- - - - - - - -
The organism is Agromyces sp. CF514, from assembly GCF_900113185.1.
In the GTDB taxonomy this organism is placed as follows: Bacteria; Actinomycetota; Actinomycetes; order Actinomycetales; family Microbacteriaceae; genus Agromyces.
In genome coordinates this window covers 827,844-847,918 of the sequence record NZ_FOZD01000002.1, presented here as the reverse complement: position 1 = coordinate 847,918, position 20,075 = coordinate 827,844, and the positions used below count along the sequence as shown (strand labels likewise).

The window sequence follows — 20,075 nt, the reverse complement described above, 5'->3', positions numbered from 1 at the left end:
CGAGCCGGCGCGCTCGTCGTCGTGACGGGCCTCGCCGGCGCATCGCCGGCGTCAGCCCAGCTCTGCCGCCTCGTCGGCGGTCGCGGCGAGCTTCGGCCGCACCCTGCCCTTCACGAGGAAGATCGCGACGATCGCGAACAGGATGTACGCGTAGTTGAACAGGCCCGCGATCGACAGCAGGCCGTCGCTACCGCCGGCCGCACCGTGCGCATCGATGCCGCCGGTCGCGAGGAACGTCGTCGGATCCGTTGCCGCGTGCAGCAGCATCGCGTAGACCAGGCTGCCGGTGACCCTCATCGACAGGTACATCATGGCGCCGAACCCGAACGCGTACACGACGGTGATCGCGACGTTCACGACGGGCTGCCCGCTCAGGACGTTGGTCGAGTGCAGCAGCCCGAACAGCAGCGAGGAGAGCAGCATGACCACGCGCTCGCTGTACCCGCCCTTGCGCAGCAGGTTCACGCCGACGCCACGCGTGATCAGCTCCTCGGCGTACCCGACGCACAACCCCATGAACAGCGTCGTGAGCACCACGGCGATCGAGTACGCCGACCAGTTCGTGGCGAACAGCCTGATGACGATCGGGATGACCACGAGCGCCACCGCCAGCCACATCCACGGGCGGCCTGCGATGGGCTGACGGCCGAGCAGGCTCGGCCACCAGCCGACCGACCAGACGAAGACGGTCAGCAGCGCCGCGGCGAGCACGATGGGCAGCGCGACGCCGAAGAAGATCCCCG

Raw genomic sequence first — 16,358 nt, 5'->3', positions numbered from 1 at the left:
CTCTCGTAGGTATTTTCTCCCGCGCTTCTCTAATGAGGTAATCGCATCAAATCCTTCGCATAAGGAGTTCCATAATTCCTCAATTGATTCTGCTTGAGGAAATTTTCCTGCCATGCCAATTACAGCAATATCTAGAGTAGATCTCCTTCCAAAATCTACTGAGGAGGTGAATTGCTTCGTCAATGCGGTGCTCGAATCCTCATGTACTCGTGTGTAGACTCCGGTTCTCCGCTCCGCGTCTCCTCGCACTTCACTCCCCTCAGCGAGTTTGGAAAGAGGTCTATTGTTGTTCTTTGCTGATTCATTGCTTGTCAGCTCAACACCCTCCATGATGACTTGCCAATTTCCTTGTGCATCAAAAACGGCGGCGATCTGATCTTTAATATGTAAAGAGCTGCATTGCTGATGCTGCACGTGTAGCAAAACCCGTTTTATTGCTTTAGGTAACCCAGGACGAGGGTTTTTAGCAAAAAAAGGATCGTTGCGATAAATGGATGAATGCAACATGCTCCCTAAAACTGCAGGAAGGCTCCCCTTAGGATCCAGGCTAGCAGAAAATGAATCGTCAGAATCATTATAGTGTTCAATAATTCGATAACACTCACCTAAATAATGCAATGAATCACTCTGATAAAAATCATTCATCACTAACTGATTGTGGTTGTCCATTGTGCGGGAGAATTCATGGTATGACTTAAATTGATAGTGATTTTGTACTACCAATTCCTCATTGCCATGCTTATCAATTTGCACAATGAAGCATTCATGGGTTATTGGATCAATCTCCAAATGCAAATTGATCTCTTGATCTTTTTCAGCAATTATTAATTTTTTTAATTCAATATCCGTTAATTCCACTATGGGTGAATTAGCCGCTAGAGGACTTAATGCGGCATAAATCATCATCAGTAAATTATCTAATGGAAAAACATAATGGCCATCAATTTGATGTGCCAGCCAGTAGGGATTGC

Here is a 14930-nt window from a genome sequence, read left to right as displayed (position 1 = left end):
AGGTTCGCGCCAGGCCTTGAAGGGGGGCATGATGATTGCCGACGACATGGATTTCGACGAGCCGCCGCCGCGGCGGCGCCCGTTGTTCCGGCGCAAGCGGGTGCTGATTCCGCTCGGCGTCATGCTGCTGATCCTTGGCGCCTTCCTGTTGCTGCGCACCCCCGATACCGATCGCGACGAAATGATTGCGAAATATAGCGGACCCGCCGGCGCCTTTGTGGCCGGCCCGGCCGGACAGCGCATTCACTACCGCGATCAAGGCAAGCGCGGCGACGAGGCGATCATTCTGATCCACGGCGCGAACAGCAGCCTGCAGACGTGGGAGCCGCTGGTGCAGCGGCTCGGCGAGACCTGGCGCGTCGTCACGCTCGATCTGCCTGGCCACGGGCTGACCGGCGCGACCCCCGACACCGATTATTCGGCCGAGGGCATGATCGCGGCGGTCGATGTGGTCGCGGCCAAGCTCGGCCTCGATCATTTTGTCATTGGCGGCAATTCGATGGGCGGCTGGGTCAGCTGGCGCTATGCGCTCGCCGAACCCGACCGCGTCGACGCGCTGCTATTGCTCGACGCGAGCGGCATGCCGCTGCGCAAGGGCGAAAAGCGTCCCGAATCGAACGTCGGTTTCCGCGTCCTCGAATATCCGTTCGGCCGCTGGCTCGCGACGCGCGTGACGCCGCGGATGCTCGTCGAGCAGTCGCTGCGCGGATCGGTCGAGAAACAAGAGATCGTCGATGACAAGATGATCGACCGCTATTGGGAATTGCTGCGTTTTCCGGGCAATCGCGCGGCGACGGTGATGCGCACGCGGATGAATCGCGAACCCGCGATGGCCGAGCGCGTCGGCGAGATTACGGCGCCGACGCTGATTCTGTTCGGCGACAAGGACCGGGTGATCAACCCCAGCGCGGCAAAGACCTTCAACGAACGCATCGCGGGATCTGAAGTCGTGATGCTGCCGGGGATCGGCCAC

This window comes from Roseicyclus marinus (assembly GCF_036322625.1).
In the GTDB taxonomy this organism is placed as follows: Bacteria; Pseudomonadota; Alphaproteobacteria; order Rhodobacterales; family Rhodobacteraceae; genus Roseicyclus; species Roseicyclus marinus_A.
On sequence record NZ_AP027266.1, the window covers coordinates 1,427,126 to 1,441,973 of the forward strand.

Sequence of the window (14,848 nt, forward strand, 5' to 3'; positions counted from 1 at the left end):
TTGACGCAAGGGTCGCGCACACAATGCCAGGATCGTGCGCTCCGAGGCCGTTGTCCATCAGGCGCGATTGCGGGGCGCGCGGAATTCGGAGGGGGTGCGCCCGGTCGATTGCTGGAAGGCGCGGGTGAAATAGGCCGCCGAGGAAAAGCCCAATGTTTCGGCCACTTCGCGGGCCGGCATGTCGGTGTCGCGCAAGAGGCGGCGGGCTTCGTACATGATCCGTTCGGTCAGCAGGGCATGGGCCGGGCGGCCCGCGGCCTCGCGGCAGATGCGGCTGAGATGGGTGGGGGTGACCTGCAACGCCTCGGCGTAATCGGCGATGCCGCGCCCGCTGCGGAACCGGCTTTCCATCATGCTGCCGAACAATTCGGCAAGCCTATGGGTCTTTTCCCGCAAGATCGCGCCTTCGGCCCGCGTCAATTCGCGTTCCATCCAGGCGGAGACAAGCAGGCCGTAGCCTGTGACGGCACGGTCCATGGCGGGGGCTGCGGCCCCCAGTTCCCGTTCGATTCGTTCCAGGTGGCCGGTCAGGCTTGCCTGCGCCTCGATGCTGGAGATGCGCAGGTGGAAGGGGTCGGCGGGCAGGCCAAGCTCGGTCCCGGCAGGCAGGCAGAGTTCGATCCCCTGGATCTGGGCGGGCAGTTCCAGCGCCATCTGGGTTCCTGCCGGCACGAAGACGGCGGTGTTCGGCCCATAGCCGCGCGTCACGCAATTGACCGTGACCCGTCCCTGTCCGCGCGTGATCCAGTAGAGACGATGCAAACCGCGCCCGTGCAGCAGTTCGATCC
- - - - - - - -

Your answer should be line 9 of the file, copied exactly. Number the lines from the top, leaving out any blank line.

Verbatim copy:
AGGTTCGCGCCAGGCCTTGAAGGGGGGCATGATGATTGCCGACGACATGGATTTCGACGAGCCGCCGCCGCGGCGGCGCCCGTTGTTCCGGCGCAAGCGGGTGCTGATTCCGCTCGGCGTCATGCTGCTGATCCTTGGCGCCTTCCTGTTGCTGCGCACCCCCGATACCGATCGCGACGAAATGATTGCGAAATATAGCGGACCCGCCGGCGCCTTTGTGGCCGGCCCGGCCGGACAGCGCATTCACTACCGCGATCAAGGCAAGCGCGGCGACGAGGCGATCATTCTGATCCACGGCGCGAACAGCAGCCTGCAGACGTGGGAGCCGCTGGTGCAGCGGCTCGGCGAGACCTGGCGCGTCGTCACGCTCGATCTGCCTGGCCACGGGCTGACCGGCGCGACCCCCGACACCGATTATTCGGCCGAGGGCATGATCGCGGCGGTCGATGTGGTCGCGGCCAAGCTCGGCCTCGATCATTTTGTCATTGGCGGCAATTCGATGGGCGGCTGGGTCAGCTGGCGCTATGCGCTCGCCGAACCCGACCGCGTCGACGCGCTGCTATTGCTCGACGCGAGCGGCATGCCGCTGCGCAAGGGCGAAAAGCGTCCCGAATCGAACGTCGGTTTCCGCGTCCTCGAATATCCGTTCGGCCGCTGGCTCGCGACGCGCGTGACGCCGCGGATGCTCGTCGAGCAGTCGCTGCGCGGATCGGTCGAGAAACAAGAGATCGTCGATGACAAGATGATCGACCGCTATTGGGAATTGCTGCGTTTTCCGGGCAATCGCGCGGCGACGGTGATGCGCACGCGGATGAATCGCGAACCCGCGATGGCCGAGCGCGTCGGCGAGATTACGGCGCCGACGCTGATTCTGTTCGGCGACAAGGACCGGGTGATCAACCCCAGCGCGGCAAAGACCTTCAACGAACGCATCGCGGGATCTGAAGTCGTGATGCTGCCGGGGATCGGCCAC